This article is a case study of armed opposition factions in the Central Equatoria region within South Sudan’s current civil war. Based on research in South Sudan and northern Uganda during the spring of 2017, the study focuses on the internal organisation, recruitment and funding processes, and political ideas of these organisations, engaging with recent theories concerning governance and civilians in rebel-controlled territories. It argues that rebels and civilians are not separate analytical categories, and that the region’s new wartime orders are embedded in common local knowledge drawn from historical practice.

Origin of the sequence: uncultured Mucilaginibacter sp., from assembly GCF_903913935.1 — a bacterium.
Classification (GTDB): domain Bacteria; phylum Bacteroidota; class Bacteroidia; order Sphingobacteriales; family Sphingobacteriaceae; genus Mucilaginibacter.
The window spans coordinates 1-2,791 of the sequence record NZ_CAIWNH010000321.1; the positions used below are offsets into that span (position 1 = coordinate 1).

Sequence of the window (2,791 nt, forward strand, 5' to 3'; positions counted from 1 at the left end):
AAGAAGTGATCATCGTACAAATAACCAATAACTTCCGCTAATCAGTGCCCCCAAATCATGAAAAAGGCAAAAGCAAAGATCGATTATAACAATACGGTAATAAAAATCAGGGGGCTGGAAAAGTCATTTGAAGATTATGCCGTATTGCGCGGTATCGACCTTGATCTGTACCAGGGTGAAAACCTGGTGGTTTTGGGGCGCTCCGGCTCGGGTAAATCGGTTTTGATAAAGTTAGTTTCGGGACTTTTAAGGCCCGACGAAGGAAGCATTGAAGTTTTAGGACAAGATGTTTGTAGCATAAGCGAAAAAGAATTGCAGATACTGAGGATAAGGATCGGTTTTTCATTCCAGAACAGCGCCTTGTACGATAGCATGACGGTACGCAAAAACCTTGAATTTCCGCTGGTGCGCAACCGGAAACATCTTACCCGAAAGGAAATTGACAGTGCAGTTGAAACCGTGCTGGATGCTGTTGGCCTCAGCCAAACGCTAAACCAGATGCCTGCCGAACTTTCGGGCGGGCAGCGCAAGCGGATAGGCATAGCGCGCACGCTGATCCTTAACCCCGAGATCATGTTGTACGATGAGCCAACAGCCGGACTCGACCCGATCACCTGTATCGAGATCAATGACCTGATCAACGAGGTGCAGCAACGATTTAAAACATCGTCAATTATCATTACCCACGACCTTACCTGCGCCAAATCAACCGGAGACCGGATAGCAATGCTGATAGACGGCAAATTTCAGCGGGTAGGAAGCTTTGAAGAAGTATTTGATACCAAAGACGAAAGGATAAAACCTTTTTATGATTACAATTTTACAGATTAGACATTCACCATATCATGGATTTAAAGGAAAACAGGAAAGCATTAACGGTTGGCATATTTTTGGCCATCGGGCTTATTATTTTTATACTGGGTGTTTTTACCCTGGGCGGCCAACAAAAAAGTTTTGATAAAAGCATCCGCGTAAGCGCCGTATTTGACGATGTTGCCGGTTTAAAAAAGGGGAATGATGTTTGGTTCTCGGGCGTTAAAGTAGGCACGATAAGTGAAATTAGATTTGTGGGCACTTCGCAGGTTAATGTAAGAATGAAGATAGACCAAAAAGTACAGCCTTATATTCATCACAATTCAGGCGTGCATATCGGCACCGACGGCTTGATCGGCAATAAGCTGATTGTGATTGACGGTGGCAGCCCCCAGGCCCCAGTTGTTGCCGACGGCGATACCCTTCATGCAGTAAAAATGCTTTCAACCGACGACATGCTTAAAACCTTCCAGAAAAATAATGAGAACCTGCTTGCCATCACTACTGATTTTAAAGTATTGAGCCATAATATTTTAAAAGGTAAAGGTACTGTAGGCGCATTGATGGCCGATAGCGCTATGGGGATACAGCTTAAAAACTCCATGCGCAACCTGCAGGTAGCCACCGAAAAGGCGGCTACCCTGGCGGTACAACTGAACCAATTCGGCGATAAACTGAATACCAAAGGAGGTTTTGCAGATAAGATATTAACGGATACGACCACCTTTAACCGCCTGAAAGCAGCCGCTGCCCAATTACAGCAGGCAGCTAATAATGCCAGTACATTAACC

Ms Kindersley completed her PhD at Durham University on the political activity of Southern Sudanese residents in Khartoum, 1969-2013, based on research conducted with returned ‘IDPs’ from Khartoum in rural Northern Bahr el Ghazal, Aweil, and Juba.
The PhD thesis is a history of alternative South Sudanese political thought, debate, and resistance/rebel activity in Khartoum during the second civil war. The focus is on the nation-building and nationalism work within Southern communities’ own “civil society”: the local self-taught educators and community organisers, running nationalist civic education programmes, youth work and cultural activities – without NGO intervention – in the face of Sudan state violence and community displacement.